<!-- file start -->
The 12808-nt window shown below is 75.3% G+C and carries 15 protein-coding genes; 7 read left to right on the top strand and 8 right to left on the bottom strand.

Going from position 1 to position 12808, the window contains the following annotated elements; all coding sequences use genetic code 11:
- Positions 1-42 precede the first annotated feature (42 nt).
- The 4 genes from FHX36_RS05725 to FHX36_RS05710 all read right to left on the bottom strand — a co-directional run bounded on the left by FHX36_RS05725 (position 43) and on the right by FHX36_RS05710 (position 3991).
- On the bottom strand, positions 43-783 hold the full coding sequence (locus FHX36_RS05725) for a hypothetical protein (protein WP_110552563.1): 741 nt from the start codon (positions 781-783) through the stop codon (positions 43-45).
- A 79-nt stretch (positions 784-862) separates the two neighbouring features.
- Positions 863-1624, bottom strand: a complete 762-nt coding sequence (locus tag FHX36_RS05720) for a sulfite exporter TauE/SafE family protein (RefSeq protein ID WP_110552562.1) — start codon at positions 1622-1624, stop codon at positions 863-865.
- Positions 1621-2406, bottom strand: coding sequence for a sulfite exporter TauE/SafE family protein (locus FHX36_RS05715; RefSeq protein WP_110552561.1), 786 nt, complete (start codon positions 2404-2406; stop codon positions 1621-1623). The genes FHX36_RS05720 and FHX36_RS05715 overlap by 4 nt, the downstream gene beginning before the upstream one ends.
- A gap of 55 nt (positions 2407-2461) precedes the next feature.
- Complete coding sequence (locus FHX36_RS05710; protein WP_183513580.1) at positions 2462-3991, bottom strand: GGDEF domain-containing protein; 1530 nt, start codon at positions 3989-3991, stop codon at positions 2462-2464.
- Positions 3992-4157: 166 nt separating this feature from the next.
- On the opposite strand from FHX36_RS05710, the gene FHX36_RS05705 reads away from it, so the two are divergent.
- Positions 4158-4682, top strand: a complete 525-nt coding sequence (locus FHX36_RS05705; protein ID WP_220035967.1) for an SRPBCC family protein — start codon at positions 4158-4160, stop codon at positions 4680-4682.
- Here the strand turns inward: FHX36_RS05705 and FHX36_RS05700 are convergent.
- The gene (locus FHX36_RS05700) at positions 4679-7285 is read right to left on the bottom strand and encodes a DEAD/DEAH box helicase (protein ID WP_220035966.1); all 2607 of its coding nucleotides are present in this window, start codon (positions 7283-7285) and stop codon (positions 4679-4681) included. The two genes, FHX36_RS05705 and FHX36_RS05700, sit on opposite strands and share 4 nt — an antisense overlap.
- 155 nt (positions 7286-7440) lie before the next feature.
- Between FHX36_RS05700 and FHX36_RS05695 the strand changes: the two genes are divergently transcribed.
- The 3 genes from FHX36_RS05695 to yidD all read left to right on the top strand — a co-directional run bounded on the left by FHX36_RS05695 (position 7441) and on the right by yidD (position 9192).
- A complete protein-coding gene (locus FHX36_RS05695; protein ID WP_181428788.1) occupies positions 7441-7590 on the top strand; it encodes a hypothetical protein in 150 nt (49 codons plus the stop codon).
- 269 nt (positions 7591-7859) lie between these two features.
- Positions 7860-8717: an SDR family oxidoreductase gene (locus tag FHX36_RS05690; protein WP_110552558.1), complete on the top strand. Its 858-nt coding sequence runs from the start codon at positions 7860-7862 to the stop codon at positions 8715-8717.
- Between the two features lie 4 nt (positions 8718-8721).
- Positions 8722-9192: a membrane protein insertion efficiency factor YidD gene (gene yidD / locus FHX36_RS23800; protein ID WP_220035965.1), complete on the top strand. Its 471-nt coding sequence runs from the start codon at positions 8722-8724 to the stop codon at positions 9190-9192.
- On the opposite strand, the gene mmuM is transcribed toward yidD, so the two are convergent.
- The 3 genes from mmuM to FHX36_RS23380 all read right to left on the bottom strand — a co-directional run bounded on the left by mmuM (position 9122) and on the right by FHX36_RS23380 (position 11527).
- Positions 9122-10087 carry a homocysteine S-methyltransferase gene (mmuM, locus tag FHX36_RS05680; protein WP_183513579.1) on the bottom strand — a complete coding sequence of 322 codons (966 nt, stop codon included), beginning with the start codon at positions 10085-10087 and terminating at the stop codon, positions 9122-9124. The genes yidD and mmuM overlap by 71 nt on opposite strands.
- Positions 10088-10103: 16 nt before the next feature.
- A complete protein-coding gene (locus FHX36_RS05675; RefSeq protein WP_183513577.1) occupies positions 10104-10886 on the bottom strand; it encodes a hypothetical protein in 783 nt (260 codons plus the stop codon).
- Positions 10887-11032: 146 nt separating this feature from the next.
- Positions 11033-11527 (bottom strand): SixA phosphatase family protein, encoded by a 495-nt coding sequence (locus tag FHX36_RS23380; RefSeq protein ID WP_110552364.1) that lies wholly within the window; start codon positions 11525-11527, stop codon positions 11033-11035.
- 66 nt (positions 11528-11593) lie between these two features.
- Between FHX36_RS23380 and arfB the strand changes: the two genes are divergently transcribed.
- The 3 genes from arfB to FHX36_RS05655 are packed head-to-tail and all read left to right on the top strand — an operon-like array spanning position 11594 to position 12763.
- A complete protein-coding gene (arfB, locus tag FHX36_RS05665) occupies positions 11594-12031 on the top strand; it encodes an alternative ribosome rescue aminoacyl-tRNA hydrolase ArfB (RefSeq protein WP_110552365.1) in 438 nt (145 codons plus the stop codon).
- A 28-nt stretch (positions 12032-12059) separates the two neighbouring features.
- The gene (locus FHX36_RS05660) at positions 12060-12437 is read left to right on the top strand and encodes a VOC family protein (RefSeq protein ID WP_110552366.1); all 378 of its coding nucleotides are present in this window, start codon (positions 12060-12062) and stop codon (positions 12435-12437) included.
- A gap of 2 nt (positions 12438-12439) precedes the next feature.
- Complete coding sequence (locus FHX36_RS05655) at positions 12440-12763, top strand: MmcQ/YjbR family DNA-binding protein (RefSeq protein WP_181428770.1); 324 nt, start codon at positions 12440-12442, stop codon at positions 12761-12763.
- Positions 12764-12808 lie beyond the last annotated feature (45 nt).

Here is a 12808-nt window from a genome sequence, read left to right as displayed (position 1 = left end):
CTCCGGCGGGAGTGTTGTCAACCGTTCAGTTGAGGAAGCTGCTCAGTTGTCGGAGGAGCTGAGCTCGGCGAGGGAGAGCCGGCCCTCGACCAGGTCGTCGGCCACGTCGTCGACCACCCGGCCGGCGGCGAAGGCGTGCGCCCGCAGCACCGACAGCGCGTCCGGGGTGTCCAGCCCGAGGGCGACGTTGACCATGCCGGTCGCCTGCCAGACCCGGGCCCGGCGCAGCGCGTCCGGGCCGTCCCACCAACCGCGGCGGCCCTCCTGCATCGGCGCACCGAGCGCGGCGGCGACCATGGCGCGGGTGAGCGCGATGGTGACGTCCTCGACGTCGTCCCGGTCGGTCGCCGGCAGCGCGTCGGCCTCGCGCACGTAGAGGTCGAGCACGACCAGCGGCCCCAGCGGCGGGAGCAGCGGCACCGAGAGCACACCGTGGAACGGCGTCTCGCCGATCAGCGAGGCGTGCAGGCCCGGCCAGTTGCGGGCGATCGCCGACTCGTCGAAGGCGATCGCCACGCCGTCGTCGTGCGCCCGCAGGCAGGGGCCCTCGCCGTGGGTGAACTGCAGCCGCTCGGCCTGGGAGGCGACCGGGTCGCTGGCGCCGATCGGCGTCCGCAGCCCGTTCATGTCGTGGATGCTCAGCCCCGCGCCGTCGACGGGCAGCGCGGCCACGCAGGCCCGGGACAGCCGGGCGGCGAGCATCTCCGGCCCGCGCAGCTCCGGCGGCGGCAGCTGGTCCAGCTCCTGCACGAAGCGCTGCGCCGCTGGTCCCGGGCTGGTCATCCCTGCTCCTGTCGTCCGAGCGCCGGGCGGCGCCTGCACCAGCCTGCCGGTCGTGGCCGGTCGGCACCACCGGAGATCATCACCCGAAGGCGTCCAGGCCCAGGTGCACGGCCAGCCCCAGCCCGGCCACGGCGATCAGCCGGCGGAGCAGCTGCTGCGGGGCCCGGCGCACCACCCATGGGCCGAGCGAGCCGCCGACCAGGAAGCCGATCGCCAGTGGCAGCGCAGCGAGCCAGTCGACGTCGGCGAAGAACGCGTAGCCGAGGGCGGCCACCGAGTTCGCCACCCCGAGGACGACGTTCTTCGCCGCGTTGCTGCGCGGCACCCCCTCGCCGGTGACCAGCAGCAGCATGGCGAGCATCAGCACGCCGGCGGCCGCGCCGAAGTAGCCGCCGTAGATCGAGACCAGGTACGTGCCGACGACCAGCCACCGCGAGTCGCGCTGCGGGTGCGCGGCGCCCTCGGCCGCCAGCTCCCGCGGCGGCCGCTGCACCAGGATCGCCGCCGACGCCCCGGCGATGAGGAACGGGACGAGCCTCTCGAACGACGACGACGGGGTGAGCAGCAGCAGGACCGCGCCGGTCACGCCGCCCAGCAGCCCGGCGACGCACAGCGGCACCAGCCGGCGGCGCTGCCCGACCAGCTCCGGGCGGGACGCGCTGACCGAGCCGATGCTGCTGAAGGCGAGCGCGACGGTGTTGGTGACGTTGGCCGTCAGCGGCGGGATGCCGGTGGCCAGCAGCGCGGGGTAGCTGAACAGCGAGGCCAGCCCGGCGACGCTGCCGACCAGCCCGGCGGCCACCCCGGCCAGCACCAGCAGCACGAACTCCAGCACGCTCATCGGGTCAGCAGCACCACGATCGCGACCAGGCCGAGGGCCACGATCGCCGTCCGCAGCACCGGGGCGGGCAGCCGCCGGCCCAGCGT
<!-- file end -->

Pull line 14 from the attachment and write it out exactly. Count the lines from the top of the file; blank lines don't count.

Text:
- Here the strand turns inward: FHX36_RS05705 and FHX36_RS05700 are convergent.